This story was originally published on Friday May 12, in my weekly newsletter. To receive the newsletter, sign up here.
Apple wants to build a health coach with the ability to track people’s vital signs as well as their emotions. Meanwhile, Amazon is testing a smarter version of its Astro robot, including giving it the ability to track and remember what’s happening in people’s homes so it can better monitor them.
On the web itself, people are becoming aware that their chats with ChatGPT/ generative AIs might accidentally leak private or even competitive intelligence. Even Amazon’s employees were concerned about the privacy implications of the company’s plans to build a health coach. Based on all of this, I have to ask: Do we really want the smarter devices and services that companies are building?
I initially got excited about the potential for the internet of things to add sensing and connectivity to everyday objects and places. With the information they gather and access to cheap cloud computing for data analysis, I’d hoped we’d make the invisible visible. Specifically, I’d hoped that we would take some of the invisible externalities associated with pollution or industrial processes and effect positive change.
Maybe it would be an NGO holding a factory accountable for air pollution, or a city enacting different zoning laws to prevent people from living on top of toxic areas. Maybe a factory would use the data it gathers to reduce the amount of harmful materials in its product, or to make a new product that lasts longer.
While I’m seeing a bit of the latter, especially when it comes to cutting carbon emissions or reducing waste, I don’t see much of anything related to using sensor data to hold private enterprise accountable. The IoT is making the invisible visible, but so far it’s doing so in a manner that benefits only the bottom line.
And when it comes to the smart home and consumers, I have to ask: Do we really want to make fully visible what we currently keep invisible to tech companies, data brokers, and the companies and governments that buy from them?
With the hype around generative AI such as ChatGPT, big tech companies are embedding their own large language models or other generative models into their products. This week at Google I/O, the search company showed off the use of new models in search, image generation, security, and medicine, and also as a way to help “jumpstart” creativity.
Amazon has talked about improving Alexa with a new large language model, and Business Insider is reporting that it has a project code-named Burnham that will give its Astro robot the ability to remember things and answer questions. But do I want a little robot armed with a camera patrolling my home looking for problems?
Amazon pitches it as a way to make sure the stove is turned off, or a means of seeing things like broken glass and letting you know something is wrong. But it will also be a way for families to surveil folks at home and, depending on the privacy features (it should provide local storage and encryption for cloud data), a way for companies to get far more information about life at home than we can begin to imagine. That information may feel benign, like the type of toilet paper you use or the number of cats in your home, but tech firms can monetize that information in so many ways, and none of those ways have the consumer’s benefits at heart.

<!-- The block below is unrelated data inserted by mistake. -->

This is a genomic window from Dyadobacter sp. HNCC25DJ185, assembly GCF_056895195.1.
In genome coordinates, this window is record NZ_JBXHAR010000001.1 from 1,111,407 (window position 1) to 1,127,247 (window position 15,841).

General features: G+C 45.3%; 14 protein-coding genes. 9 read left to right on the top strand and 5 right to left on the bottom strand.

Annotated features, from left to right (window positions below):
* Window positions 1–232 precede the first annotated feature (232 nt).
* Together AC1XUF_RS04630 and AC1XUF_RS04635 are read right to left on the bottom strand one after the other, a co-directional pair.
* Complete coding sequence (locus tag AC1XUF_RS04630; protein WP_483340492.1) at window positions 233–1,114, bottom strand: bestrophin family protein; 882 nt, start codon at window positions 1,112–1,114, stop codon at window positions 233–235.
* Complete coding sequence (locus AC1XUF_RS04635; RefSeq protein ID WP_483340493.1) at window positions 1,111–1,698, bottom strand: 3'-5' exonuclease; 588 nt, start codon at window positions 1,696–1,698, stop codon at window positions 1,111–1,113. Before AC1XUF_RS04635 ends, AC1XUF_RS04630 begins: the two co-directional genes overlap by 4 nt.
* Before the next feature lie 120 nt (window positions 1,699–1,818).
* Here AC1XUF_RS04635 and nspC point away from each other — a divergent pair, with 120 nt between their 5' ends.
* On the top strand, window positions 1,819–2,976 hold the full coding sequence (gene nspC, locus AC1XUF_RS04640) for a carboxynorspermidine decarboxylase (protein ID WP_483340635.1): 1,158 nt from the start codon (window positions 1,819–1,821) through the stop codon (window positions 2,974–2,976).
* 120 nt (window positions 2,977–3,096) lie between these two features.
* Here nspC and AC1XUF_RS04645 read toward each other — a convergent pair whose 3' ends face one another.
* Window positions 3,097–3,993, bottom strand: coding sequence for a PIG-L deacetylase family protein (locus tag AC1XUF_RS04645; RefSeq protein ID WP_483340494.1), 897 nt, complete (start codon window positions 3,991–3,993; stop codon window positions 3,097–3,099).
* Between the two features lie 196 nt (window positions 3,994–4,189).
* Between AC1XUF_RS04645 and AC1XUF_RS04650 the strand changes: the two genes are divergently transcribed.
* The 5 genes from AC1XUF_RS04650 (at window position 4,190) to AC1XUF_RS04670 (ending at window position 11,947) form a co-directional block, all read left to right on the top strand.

For example, when users asked Alexa about yoga, Amazon offered them ads for its Halo wearable product, assuming that the person was interested in fitness. With something like a smarter Astro, the consumer doesn’t have to actively ask a device that they know is connected to the cloud about a yoga mat; the robot can rove the home, note a collection of weights or fitness gear, and then send to Amazon the data that leads to the consumers’ demographic profile getting tagged in health and wellness.
A more disturbing example is how some of the user data from smart devices gets sold to data brokers. Today the big fuss is over location data from cellphones, especially in the wake of multiple states criminalizing women’s health care. In August, the Federal Trade Commission (FTC) sued a company called Kochava over the sale of location data as part of an overall effort to reign in data collection on consumers.
Last week, a federal judge in Idaho sent the FTC’s suit back, arguing that the agency didn’t prove that the collection and sale of the data had caused “substantial injury” to consumers. The judge did agree that the collection and sale of such personal data had the potential to cause harm, but needed the FTC to provide additional facts proving harm.
This is both a blow and an opportunity. For many, proving substantial injury from a loss of privacy will be challenging. While we will undoubtedly see a few cases where sales of consumer data leads to substantial harm, such as an arrest after an abortion or actual injury from a violent partner or stalker, the law doesn’t recognize the creeping harms from a life under constant and invisible surveillance. But it could.
Currently, however, when we don’t fully understand the risks of adding our data to some of the newer models, and companies want to add more cameras and more devices to our homes that aim to “understand” or coach us, it’s a risk to make our full selves so visible. But that’s exactly what we’ll do with some of these newer gadgets and services.
As much as I like technology and the convenience of some of my smart devices, the combination of smarter services, more cameras, more sensors, and “smarter” AI concerns me. I think it should concern you, too.